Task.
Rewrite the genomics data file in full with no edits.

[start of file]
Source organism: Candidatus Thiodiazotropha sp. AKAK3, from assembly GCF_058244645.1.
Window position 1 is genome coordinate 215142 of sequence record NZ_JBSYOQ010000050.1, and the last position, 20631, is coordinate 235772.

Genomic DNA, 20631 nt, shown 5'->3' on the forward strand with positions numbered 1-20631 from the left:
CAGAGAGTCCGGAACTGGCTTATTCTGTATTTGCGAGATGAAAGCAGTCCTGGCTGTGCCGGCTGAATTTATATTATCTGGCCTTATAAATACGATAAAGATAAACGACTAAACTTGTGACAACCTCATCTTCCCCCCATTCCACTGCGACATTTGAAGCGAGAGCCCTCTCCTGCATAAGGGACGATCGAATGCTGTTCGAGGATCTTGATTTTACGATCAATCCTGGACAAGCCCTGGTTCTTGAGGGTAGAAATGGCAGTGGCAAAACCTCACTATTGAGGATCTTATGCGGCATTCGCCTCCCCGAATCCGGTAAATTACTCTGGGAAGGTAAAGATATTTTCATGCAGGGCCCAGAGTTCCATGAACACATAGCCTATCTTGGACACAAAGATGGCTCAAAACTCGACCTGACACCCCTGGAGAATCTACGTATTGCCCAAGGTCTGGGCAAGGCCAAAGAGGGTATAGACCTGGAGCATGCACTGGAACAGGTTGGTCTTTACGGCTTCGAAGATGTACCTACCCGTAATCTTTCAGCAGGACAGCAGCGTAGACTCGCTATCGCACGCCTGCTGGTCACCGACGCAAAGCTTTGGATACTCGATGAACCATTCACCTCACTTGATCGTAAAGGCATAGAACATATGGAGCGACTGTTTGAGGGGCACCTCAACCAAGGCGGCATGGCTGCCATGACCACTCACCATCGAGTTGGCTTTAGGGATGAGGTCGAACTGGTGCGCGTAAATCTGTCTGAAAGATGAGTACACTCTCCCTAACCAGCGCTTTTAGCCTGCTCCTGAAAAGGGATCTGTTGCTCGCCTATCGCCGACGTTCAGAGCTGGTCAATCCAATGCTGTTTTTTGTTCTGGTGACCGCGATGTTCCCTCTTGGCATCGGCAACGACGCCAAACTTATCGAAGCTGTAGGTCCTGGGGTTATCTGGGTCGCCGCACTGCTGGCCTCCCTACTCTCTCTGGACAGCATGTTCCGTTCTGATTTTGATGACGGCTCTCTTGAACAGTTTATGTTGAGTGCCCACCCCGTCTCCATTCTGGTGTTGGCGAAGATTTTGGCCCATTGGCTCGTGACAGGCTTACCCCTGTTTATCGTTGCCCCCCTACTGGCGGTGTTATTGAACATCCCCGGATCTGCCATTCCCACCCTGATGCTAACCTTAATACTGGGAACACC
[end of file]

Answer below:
Source organism: Candidatus Thiodiazotropha sp. AKAK3, from assembly GCF_058244645.1.
Window position 1 is genome coordinate 215142 of sequence record NZ_JBSYOQ010000050.1, and the last position, 20631, is coordinate 235772.

Genomic DNA, 20631 nt, shown 5'->3' on the forward strand with positions numbered 1-20631 from the left:
CAGAGAGTCCGGAACTGGCTTATTCTGTATTTGCGAGATGAAAGCAGTCCTGGCTGTGCCGGCTGAATTTATATTATCTGGCCTTATAAATACGATAAAGATAAACGACTAAACTTGTGACAACCTCATCTTCCCCCCATTCCACTGCGACATTTGAAGCGAGAGCCCTCTCCTGCATAAGGGACGATCGAATGCTGTTCGAGGATCTTGATTTTACGATCAATCCTGGACAAGCCCTGGTTCTTGAGGGTAGAAATGGCAGTGGCAAAACCTCACTATTGAGGATCTTATGCGGCATTCGCCTCCCCGAATCCGGTAAATTACTCTGGGAAGGTAAAGATATTTTCATGCAGGGCCCAGAGTTCCATGAACACATAGCCTATCTTGGACACAAAGATGGCTCAAAACTCGACCTGACACCCCTGGAGAATCTACGTATTGCCCAAGGTCTGGGCAAGGCCAAAGAGGGTATAGACCTGGAGCATGCACTGGAACAGGTTGGTCTTTACGGCTTCGAAGATGTACCTACCCGTAATCTTTCAGCAGGACAGCAGCGTAGACTCGCTATCGCACGCCTGCTGGTCACCGACGCAAAGCTTTGGATACTCGATGAACCATTCACCTCACTTGATCGTAAAGGCATAGAACATATGGAGCGACTGTTTGAGGGGCACCTCAACCAAGGCGGCATGGCTGCCATGACCACTCACCATCGAGTTGGCTTTAGGGATGAGGTCGAACTGGTGCGCGTAAATCTGTCTGAAAGATGAGTACACTCTCCCTAACCAGCGCTTTTAGCCTGCTCCTGAAAAGGGATCTGTTGCTCGCCTATCGCCGACGTTCAGAGCTGGTCAATCCAATGCTGTTTTTTGTTCTGGTGACCGCGATGTTCCCTCTTGGCATCGGCAACGACGCCAAACTTATCGAAGCTGTAGGTCCTGGGGTTATCTGGGTCGCCGCACTGCTGGCCTCCCTACTCTCTCTGGACAGCATGTTCCGTTCTGATTTTGATGACGGCTCTCTTGAACAGTTTATGTTGAGTGCCCACCCCGTCTCCATTCTGGTGTTGGCGAAGATTTTGGCCCATTGGCTCGTGACAGGCTTACCCCTGTTTATCGTTGCCCCCCTACTGGCGGTGTTATTGAACATCCCCGGATCTGCCATTCCCACCCTGATGCTAACCTTAATACTGGGAACACC